Fast and reasonably priced, but there’s stiff competition above and below it.
It’s easy to get confused over WD’s naming schemes for its SSDs, but in general, if it’s Black it’s going to be fast, if it’s Blue it’s going to be not quite so fast and if it’s Red it’s going to have a decent endurance rating. The problem is that there are then different model names within those lineups. The Black SN770 we’re reviewing here isn’t the only Black series SSD to sit in WD’s arsenal, with the monstrous Black SN850 being one of our favorite PCI-E 4 SSDs.
As you’d expect, the Black SN770 also uses the PCI-E 4 interface, but at $125 for a 1TB drive, it’s only $12 cheaper than the flagship SSD. Storage prices fluctuate, of course, but we’d expect to see more of a difference at launch. Both SSDs come with a five-year warranty, and both have similar capacity options ranging from 500GB to 2TB for the SN850, and with an extra 250GB option for the SN770. They even have identical endurance ratings, with our 1TB sample good for 600 terabytes written (TBW), which is the same as the SN850.
It’s only when you get to the performance numbers that you see the difference between the two drives. The SN850 tops out at a claimed 7,000MB/sec read speed for all three capacities, while the SN770’s maximum claimed read speed hovers around 5,000MB/sec unless you dip down to 250GB where it drops to 4,000MB/sec. Write speeds follow a similar pattern with 5,000MB/sec for the SN770 at 1TB and 2TB, down to 4,000MB/sec at 500GB and 2,000MB/sec at 250GB. The SN850 meanwhile manages an extra 1,000MB/sec at 2TB and 1GB.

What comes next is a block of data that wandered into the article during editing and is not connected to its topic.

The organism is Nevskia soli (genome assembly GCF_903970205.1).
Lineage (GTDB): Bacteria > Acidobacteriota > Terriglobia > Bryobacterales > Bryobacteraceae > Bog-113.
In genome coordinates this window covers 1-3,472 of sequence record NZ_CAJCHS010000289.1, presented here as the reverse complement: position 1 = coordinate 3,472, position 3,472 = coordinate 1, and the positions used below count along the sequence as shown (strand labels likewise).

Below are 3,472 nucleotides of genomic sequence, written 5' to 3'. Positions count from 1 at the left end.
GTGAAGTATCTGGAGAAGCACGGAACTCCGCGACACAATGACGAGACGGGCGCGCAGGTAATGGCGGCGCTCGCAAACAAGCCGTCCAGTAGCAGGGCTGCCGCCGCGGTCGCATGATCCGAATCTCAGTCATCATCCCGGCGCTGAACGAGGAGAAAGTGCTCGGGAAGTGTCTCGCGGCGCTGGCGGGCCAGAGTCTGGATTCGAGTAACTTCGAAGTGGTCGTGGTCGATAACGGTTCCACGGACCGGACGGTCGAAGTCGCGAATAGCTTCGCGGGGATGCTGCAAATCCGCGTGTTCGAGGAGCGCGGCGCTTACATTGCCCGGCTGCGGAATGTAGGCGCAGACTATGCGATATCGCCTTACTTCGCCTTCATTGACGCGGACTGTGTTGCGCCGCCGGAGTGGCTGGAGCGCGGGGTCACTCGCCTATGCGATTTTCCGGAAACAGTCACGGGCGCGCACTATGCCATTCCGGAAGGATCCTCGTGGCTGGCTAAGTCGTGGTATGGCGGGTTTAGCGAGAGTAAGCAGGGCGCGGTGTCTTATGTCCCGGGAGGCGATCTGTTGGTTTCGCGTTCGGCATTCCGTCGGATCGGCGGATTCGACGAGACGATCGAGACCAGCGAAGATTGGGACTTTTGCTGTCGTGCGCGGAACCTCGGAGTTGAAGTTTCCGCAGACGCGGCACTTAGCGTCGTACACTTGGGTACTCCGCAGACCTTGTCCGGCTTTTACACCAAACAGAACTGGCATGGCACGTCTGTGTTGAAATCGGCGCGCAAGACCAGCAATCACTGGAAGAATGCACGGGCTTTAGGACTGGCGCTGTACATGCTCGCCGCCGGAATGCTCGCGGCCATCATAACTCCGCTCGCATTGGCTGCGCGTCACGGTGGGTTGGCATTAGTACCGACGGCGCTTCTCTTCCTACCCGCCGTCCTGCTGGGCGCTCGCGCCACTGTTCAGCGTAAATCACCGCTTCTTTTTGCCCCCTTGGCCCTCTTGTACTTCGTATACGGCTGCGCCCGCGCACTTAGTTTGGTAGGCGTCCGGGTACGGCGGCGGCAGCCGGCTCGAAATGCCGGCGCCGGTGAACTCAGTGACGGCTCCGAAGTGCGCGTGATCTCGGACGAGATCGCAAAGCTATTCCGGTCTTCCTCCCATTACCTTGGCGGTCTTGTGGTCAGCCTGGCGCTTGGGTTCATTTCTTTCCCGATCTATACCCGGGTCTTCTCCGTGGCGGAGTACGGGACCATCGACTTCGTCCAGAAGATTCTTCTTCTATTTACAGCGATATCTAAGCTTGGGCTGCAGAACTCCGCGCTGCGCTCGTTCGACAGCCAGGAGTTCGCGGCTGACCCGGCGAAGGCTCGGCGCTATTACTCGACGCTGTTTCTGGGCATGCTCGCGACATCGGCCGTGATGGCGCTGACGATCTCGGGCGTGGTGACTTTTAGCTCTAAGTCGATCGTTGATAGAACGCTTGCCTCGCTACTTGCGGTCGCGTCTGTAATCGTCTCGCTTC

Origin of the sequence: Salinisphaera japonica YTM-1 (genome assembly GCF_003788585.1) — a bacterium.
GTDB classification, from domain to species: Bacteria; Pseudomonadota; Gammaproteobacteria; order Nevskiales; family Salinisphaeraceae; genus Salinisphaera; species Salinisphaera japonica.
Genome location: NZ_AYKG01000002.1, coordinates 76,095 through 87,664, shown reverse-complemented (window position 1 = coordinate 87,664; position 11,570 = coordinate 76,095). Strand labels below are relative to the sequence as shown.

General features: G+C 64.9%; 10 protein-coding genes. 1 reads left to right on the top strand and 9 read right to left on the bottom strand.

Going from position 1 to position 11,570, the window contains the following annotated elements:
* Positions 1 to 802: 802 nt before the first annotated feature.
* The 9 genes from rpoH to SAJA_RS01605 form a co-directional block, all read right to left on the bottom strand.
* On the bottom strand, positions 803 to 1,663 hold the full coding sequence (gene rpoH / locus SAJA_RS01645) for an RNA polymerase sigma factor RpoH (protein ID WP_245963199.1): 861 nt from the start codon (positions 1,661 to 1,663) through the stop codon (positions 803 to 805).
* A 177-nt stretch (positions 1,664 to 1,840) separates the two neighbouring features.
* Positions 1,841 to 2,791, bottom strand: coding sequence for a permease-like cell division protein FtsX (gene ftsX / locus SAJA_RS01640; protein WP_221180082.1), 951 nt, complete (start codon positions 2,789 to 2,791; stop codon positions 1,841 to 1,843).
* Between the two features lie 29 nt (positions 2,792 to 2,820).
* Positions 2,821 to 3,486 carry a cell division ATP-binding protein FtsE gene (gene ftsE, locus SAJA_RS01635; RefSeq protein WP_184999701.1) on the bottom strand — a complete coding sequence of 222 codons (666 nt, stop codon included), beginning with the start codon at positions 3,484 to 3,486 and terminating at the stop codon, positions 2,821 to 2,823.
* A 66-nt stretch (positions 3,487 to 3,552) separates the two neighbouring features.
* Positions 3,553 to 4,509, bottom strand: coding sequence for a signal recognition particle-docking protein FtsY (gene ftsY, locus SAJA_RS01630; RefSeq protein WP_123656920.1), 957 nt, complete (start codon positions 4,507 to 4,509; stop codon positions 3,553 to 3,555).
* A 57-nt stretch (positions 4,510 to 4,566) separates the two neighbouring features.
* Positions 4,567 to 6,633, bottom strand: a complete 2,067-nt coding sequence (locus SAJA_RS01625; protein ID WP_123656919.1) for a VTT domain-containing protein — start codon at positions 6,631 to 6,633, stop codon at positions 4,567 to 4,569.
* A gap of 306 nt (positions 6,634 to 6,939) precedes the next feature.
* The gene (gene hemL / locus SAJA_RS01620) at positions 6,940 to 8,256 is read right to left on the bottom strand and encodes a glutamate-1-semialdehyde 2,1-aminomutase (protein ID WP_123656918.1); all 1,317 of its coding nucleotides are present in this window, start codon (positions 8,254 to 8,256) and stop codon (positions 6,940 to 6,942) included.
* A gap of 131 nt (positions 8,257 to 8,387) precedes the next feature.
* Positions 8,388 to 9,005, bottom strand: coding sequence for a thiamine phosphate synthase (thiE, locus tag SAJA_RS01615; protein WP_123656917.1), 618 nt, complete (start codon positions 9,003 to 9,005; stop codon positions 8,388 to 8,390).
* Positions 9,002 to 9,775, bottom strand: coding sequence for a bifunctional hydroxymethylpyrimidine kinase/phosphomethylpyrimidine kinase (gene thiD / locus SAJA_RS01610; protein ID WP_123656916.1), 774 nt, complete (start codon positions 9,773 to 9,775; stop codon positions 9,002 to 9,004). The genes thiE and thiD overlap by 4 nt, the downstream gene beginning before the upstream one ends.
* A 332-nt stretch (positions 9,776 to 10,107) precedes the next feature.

Under the hood is a WD in-house four-channel controller with triple-level cell (TLC) NAND flash memory, but no DRAM for caching, with the SSD instead relying on system RAM and speedy BiCS5 112-layer TLC memory to ensure the real-world speeds are what you’d expect from a modern PCI-E 4 SSD.
Like the Kingston Fury Renegade M.2 SSD, there’s also no heatsink on the SN770, which can potentially lead PCI-E 4 SSDs to thermal throttle. However, with no heatsink attached, the SN770 peaked at the same 71°C temperature as the Kingston drive, but only after a back-to-back run of CrystalDiskMark as a stress test, during which it managed to still hit 5,226MB/sec read and 4,970MB/sec write speeds. Donning our motherboard’s heatsink saw no improvement in speeds, though, unlike the Kingston drive.
Meanwhile, the SN770’s 4K random 32-queue-depth four-thread read speed of 2,255MB/sec was on par with the SN850, which managed 2,172MB/sec – a difference that’s within the margin of error for the test.
It was a similar situation for the 4K write speed of 1,932MB/sec, which was also more than a match for any other PCI-E 4 SSD we’ve tested, including the Kingston Fury Renegade. In AS-SSD, though, the Kingston SSD added 1,000MB/sec to the WD SN770’s sequential read speed.
WD Blue SN770 pros and cons
- Excellent performance
- Reasonable price
- Doesn’t throttle without heatsink
- Not much cheaper than SN850
- Cheaper SSDs offer similar real-world performance
- Average endurance rating
WD Blue SN770 specs
The WD Black SN770 specs list is:
|250GB, 500GB, 1TB, 2TB
|Max sequential read/write speed
|5150MB/s, 4850MB/s (2TB)
|Max random read/write speed
|740k/800k IOPS (2TB)
WD Blue SN770 price
Price: Expect to pay $180 for 2TB, $83 for 1TB
WD Blue SN770 review conclusion
Current pricing for the WD Black SN770 has it offering decent value for a PCI-E 4 M.2 SSD, thanks to its great performance in both sequential and random tests. Even at $125 for 1TB, though, you’d need some very good reasons to pick it over the WD Blue SN570, which costs $35 less and isn’t much slower in terms of real-world performance. Meanwhile, the WD Black SN850 is faster in sequential tests and costs only a little more money, making it a slightly better buy if you want the very best performance in all scenarios.
Looking for more storage upgrade options? Check out our guide to the best gaming SSD where we recommend options for every budget, with 1TB drives starting from just $55.